Dobbs elected to play through the pain and wound up leading Navy to the third 10-win season in program history. The 6-foot-1, 198-pound junior led the Midshipmen in rushing with 1,203 yards and set an NCAA single-season record for touchdowns by a quarterback with 27.
"I was definitely limited somewhat last season, especially from a subconscious standpoint. Because of the pain I was feeling with the knee, I wasn't as confident as I wanted to be as far as making cuts. It hurt whenever I tried to stop and push off."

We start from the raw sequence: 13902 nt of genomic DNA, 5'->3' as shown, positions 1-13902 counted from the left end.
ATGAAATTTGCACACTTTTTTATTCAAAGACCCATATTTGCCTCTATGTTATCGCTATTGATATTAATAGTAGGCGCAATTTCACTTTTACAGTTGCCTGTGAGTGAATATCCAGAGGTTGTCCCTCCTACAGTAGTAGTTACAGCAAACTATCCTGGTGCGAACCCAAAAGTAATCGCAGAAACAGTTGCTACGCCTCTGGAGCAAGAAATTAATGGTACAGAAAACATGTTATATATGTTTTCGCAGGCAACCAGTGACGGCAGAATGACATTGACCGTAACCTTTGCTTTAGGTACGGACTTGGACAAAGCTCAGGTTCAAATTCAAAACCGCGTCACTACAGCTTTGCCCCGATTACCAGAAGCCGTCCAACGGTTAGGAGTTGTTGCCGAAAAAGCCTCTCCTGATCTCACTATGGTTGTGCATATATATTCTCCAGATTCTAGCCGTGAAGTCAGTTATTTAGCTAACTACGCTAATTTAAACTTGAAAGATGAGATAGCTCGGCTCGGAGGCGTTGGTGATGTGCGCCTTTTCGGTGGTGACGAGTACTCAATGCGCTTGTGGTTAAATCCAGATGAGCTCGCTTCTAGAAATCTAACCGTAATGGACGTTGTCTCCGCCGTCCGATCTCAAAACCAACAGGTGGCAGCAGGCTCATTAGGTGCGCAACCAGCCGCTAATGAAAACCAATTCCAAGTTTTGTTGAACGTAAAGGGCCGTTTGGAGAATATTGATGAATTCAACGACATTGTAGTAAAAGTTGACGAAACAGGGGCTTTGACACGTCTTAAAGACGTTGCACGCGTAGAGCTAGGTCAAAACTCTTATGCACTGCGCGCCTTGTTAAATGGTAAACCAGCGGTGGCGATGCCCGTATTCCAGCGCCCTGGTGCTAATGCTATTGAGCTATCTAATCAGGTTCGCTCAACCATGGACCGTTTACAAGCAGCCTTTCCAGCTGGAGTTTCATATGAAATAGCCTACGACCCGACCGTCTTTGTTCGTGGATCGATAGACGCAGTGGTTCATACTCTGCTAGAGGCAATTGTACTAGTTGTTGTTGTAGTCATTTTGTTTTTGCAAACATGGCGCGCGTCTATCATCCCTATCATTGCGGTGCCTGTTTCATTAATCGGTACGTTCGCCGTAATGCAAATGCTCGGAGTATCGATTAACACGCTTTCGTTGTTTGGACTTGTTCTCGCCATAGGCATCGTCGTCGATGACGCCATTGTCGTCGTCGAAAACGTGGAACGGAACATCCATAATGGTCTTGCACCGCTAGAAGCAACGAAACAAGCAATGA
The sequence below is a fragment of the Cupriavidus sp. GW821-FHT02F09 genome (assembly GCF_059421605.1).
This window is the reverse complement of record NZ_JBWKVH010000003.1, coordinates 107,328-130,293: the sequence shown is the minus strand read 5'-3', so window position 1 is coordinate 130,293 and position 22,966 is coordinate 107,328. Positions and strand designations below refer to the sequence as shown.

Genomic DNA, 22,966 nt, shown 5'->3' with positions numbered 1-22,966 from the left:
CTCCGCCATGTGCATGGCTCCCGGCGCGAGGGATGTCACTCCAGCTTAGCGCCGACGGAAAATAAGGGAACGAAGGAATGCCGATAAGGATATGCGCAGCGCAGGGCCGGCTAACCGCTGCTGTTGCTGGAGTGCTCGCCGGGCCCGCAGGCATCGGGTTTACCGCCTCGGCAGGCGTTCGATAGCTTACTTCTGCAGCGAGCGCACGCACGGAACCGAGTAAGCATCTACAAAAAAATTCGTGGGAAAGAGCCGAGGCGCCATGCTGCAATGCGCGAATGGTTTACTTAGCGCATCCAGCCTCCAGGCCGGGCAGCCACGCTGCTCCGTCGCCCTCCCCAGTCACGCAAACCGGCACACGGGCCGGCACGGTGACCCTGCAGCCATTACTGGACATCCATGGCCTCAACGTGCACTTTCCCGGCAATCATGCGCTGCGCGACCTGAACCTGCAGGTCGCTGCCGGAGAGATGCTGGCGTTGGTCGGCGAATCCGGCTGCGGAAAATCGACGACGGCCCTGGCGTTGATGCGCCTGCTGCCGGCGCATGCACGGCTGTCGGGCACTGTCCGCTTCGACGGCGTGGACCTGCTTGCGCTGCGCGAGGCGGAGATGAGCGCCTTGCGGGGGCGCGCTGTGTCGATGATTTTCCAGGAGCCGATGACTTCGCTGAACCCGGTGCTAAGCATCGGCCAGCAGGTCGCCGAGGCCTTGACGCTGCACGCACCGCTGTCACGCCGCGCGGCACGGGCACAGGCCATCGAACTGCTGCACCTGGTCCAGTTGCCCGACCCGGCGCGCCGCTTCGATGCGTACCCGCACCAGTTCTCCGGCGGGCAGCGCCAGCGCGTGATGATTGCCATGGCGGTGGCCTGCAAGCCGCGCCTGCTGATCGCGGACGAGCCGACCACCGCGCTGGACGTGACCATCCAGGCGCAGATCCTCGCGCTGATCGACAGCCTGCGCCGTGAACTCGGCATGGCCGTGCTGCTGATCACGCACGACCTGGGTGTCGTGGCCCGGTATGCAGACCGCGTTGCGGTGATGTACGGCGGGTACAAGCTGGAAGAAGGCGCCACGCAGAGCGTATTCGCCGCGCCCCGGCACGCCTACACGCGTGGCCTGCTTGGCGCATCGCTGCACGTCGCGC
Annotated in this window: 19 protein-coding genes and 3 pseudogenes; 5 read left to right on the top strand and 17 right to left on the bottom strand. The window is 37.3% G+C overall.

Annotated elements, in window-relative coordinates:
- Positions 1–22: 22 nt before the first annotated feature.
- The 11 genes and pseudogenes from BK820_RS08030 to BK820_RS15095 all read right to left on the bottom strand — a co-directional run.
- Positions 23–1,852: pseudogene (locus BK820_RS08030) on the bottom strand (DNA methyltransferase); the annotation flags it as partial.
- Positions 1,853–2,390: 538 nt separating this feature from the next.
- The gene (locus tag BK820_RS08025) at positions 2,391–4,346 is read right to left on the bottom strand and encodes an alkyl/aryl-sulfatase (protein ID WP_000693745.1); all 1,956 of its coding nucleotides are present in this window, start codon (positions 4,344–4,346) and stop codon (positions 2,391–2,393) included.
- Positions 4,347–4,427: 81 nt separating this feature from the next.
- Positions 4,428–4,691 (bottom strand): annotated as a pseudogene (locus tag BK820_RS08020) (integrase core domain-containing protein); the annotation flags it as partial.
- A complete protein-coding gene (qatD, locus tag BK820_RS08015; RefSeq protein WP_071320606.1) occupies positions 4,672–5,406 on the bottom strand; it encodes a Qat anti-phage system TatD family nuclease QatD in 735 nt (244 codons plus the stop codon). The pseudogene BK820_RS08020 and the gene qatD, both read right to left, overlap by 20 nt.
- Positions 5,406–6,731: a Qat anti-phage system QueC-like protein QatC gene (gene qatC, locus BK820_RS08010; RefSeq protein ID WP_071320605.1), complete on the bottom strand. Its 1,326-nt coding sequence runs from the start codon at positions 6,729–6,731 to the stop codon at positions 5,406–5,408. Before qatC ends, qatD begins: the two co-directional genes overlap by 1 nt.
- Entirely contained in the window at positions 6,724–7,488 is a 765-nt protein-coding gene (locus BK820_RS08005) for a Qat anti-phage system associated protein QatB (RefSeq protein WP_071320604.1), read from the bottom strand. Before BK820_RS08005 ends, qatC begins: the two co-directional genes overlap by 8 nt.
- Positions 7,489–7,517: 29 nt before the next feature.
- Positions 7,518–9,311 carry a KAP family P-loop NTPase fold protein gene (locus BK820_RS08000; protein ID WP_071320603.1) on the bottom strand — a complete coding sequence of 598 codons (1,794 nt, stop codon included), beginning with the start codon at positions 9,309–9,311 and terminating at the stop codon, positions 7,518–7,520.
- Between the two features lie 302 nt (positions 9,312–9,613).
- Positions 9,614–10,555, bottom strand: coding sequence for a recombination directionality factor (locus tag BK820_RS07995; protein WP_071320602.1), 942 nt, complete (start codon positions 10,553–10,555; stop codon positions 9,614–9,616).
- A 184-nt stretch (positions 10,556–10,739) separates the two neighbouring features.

That's not surprising considering the size of the loose pain that was floating around in the knee. Lt. Cmdr John-Paul Rue, the Navy football team's orthopedic surgeon, was unable to remove the chipped bone by arthroscopic surgery and had to enter through an incision in the patella tendon.
"I was told the loose bone was three-quarters of the size of my knee cap. They had to break it into pieces to get it out," said Dobbs, who was given the bone chips and may make a necklace out of the largest.